Archive for the ‘Recent Decisions’ Category

The New York Court of Appeals in Schneider v. Finmann, 15 NY3d 306 (June 17, 2010) has at best relaxed and at worst uprooted the long standing precedent that an estate planning attorney could not be sued for legal malpractice after the death of the client by the personal representative, beneficiaries or any other person.  This precedent has long been based on the principle that there was no privity between a decedent’s Estate and the estate planning attorney, such privity only existed between the decedent and the attorney.  Based on this precedent, a personal representative has not had standing to bring a malpractice suit against an allegedly negligent estate planning attorney.  The Court’s ruling opens the door to possible negligence actions against estate planning attorneys and highlights the need for attorneys to exercise great care if practicing in this area.

In Schneider, the personal representative for the estate asserted a claim against the estate planning attorney for negligently advising the decedent regarding the transfer of a life insurance policy, or in the alternative, not advising him at all.  The decedent had transferred a life insurance policy several times during life and had failed to name a beneficiary upon the last transfer before his death, thus the death benefit came into the estate and was included in his taxable estate.  The personal representative filed suit for the alleged negligent legal advice.  The lower court dismissed and the Appellate Division affirmed the trial court’s decision.

The Court of Appeals however, being careful not to comment on the merits of the claim itself, held that “privity, or a relationship sufficiently approaching privity, exists between the personal representative of an estate and the es  tate planning attorney.”  In doing so, the Court has created a level of privity that has never existed before in New York State.  The Court was careful to point out however that no such privity exists between beneficiaries of an estate or third parties and the estate planning attorney.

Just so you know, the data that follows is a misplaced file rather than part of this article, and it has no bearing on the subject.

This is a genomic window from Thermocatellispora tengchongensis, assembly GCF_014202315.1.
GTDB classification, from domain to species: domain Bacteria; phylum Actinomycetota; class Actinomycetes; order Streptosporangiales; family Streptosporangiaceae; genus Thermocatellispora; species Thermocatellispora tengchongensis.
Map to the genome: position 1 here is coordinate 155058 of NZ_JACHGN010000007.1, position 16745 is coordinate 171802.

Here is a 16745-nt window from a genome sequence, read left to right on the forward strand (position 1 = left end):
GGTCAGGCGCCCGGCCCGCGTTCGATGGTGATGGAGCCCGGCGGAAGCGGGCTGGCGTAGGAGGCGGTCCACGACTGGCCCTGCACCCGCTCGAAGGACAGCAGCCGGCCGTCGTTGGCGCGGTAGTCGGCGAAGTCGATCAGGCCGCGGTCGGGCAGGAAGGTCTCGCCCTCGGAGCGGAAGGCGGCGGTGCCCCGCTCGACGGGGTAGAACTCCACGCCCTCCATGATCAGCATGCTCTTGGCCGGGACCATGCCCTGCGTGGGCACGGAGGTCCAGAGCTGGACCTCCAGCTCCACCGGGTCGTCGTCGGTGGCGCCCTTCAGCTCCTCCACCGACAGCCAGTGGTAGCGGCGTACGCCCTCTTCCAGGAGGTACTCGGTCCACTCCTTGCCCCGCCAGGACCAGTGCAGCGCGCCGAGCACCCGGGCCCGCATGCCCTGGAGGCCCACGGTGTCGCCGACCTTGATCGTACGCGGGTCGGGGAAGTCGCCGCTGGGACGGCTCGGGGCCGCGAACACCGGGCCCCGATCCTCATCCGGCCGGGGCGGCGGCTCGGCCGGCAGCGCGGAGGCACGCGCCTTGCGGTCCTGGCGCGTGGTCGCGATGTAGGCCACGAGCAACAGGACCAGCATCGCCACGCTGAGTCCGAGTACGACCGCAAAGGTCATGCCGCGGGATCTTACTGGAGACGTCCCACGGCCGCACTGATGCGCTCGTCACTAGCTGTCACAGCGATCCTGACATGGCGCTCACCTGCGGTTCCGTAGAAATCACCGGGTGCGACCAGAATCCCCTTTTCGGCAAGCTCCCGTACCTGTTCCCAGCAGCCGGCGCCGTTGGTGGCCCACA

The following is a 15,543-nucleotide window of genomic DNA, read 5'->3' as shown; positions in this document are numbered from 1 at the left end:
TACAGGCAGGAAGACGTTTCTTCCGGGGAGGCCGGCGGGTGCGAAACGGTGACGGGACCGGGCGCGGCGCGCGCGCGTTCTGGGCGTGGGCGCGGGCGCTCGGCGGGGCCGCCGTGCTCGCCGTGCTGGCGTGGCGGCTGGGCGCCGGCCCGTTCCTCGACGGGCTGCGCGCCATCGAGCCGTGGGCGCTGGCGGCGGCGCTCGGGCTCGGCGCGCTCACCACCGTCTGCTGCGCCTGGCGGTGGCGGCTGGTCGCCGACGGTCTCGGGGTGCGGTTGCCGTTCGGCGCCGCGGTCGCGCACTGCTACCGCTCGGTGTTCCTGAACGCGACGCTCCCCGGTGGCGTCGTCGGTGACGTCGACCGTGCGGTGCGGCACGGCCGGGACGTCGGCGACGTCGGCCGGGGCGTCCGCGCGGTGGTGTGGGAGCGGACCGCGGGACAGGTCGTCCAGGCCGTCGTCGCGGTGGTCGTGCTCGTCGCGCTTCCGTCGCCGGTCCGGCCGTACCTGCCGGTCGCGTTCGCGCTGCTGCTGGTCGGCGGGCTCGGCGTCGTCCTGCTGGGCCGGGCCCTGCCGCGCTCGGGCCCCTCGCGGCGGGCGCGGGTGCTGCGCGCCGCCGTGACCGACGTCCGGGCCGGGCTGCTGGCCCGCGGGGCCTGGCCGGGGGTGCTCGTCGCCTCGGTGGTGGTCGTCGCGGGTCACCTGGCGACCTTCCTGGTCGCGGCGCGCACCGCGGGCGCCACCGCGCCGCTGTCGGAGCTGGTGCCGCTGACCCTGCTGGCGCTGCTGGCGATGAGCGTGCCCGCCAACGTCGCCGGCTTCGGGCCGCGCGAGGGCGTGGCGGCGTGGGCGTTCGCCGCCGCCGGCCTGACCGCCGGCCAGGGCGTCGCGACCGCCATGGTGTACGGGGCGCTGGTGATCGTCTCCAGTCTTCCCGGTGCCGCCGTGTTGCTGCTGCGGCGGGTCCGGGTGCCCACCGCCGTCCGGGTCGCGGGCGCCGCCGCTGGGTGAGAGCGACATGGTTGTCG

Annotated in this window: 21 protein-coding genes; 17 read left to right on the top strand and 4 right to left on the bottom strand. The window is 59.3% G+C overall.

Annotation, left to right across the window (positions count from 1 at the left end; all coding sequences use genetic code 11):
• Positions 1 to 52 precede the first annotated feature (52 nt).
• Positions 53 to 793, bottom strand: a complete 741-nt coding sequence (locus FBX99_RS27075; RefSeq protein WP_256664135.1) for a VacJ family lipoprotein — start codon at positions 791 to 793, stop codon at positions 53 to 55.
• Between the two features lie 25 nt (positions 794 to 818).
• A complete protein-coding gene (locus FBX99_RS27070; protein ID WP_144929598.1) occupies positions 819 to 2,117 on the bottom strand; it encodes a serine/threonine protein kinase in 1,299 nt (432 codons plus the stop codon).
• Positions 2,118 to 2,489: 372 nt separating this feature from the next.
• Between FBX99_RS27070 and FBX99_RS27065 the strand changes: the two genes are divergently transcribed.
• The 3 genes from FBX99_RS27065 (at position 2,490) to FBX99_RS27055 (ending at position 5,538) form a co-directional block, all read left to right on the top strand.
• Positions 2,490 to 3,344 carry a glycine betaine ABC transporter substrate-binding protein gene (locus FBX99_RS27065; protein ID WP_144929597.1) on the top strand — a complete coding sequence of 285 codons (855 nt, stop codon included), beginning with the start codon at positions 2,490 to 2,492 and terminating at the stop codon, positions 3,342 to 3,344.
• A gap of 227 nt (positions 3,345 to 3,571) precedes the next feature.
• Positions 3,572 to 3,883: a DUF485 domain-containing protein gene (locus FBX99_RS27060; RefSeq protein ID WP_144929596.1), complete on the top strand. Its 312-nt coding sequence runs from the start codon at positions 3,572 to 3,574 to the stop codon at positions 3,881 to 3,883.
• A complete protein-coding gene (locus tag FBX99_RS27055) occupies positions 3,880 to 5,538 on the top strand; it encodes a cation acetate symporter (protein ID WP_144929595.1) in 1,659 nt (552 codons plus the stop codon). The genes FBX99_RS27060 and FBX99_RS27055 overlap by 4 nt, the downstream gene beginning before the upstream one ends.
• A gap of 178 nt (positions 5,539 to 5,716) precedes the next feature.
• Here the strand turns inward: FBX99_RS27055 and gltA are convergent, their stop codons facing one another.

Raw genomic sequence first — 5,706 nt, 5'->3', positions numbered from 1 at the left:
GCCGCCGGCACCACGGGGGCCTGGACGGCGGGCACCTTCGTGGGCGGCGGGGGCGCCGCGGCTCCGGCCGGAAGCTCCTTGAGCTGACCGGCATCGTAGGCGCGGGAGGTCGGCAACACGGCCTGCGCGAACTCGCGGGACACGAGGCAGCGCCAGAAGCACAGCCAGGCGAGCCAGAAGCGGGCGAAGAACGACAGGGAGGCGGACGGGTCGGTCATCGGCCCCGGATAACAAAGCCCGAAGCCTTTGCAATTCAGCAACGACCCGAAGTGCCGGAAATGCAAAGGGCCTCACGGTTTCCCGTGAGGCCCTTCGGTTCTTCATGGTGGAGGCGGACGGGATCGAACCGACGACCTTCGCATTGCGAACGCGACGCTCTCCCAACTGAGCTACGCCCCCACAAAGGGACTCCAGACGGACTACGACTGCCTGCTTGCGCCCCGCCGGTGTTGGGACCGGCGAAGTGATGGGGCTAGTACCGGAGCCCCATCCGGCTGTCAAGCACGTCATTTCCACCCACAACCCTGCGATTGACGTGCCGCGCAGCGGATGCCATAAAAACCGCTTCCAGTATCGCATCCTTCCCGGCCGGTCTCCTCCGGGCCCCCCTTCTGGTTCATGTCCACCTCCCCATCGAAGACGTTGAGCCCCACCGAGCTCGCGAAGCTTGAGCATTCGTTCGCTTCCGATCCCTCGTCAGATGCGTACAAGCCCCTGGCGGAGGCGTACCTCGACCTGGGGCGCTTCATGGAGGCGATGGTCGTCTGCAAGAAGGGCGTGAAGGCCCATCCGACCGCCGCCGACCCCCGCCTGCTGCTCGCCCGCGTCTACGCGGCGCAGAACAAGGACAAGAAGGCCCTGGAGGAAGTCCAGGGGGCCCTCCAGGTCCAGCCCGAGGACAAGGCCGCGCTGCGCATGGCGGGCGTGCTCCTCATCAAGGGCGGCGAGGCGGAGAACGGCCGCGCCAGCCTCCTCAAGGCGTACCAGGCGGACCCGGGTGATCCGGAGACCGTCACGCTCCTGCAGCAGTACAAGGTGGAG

The Court of Appeals relied heavily on a Texas Supreme Court opinion, Belt v. Oppenheimer, 192 S.W.3d 780 (Texas 2006), wherein the Texas Court reasoned that given that the negligent legal advice would have occurred during the decedent’s lifetime, the fact that the damages did not occur until after death should not bar suit.  The Court ruled that in effect, the decedent’s Estate stands in the shoes of the decedent after death and the suit that could have been brought during the decedent’s lifetime survives his death. 

While it is too soon to know the practical affect that Schneider will have in New York, it is clear that the estate planning practitioner needs to exercise great care when working with a client.  It also remains to be seen what affect this decision and the decisions that come down following its precedent will have on malpractice insurance policies and rates as it pertains to estate planning.  This decision is also sure to cause the casual estate planning practitioner pause as the days of “dabbling” in estate planning or writing a will here and there are fading away.  The casual estate planner will take a hard look at their practice in light of this new privity which creates one more avenue for bringing a malpractice claim.

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ATTORNEY’S FEES – Burden on Attorney to prove reasonableness of fees other than simply tying fees to executor’s commission